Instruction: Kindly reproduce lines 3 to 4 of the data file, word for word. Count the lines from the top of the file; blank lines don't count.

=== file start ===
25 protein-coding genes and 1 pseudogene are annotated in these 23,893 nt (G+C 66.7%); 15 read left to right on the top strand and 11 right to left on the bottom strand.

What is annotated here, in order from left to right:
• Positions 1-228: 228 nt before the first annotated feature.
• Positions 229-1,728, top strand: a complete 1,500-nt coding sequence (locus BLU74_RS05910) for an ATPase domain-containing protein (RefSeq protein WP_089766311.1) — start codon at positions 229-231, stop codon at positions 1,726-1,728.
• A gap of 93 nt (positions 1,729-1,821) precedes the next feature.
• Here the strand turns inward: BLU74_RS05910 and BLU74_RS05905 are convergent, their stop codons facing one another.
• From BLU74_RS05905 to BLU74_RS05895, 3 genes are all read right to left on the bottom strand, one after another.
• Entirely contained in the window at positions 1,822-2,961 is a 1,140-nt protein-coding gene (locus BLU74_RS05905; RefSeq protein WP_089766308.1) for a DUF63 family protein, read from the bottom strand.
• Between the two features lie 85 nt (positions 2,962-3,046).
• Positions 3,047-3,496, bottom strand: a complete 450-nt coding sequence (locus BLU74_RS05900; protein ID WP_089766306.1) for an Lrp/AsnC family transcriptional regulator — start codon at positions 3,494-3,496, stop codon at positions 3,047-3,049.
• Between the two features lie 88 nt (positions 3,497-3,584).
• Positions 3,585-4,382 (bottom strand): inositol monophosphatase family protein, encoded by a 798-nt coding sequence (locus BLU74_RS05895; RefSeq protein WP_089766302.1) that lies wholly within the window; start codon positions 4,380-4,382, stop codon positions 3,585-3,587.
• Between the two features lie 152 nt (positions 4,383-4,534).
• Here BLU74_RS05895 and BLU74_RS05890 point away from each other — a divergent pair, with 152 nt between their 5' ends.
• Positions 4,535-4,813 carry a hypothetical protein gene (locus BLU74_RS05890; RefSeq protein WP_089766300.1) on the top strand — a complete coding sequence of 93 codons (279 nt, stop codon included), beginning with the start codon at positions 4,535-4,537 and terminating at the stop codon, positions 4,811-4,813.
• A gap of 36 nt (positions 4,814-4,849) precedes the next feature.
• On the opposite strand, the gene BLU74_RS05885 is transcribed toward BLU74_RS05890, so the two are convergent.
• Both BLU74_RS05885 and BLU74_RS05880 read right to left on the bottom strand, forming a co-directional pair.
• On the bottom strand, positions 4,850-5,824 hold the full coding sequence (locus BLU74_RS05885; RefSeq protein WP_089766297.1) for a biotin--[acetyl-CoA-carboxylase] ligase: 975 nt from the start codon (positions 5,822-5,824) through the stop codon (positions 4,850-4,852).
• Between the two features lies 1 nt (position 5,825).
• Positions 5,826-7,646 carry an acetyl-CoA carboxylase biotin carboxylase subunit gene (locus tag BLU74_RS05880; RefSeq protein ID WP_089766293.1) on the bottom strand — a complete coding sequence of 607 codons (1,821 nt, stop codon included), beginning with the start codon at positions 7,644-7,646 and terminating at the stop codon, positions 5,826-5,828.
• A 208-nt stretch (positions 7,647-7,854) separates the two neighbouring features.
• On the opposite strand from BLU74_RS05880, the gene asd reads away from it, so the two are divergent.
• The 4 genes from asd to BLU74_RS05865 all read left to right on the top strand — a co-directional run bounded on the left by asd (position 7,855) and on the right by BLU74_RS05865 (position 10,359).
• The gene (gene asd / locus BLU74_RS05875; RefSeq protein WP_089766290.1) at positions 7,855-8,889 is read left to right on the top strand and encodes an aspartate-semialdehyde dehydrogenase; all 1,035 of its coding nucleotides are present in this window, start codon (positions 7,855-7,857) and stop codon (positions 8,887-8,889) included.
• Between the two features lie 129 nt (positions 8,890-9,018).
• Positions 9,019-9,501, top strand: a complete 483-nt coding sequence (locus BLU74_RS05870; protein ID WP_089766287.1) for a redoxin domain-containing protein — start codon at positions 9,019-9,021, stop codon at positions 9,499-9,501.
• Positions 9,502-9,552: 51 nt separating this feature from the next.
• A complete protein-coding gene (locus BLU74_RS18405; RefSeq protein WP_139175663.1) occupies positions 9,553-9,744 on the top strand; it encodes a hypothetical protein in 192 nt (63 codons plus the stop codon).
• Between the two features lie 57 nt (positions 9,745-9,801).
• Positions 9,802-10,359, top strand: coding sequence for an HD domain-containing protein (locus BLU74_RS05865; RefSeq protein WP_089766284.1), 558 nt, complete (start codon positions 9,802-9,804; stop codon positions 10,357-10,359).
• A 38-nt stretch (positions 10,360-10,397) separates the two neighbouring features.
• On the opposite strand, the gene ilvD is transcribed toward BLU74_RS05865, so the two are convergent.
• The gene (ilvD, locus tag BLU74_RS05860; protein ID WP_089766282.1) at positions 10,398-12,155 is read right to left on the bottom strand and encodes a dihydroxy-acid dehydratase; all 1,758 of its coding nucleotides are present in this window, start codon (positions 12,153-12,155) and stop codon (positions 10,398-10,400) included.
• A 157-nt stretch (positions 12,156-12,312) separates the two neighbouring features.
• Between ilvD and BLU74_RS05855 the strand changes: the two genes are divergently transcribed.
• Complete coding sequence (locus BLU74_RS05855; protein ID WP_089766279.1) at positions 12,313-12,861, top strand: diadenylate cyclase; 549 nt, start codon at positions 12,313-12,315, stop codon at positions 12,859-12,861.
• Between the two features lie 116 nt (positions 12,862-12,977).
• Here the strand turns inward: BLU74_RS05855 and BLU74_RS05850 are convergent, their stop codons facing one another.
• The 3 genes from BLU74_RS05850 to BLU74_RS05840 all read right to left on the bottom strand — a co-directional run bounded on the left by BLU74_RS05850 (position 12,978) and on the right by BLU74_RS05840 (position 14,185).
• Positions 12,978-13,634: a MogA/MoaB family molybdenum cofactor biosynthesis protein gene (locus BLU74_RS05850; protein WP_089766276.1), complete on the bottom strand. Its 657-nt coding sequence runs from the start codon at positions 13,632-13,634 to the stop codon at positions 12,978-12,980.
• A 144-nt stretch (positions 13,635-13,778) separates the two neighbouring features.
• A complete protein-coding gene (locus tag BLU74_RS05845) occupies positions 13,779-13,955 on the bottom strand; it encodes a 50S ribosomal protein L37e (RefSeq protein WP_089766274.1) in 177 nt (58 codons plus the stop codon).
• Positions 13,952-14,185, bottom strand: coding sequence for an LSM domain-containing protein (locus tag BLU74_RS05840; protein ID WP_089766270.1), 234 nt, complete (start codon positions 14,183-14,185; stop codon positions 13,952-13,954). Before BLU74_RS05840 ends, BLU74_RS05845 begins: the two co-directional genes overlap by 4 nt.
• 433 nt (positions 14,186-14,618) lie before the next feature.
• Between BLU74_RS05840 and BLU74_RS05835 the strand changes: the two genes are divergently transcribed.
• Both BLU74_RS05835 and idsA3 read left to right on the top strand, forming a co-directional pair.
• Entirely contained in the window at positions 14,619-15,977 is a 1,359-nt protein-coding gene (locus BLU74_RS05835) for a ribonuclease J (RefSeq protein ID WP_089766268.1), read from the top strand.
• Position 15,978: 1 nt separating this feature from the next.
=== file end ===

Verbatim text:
• Positions 1-228: 228 nt before the first annotated feature.
• Positions 229-1,728, top strand: a complete 1,500-nt coding sequence (locus BLU74_RS05910) for an ATPase domain-containing protein (RefSeq protein WP_089766311.1) — start codon at positions 229-231, stop codon at positions 1,726-1,728.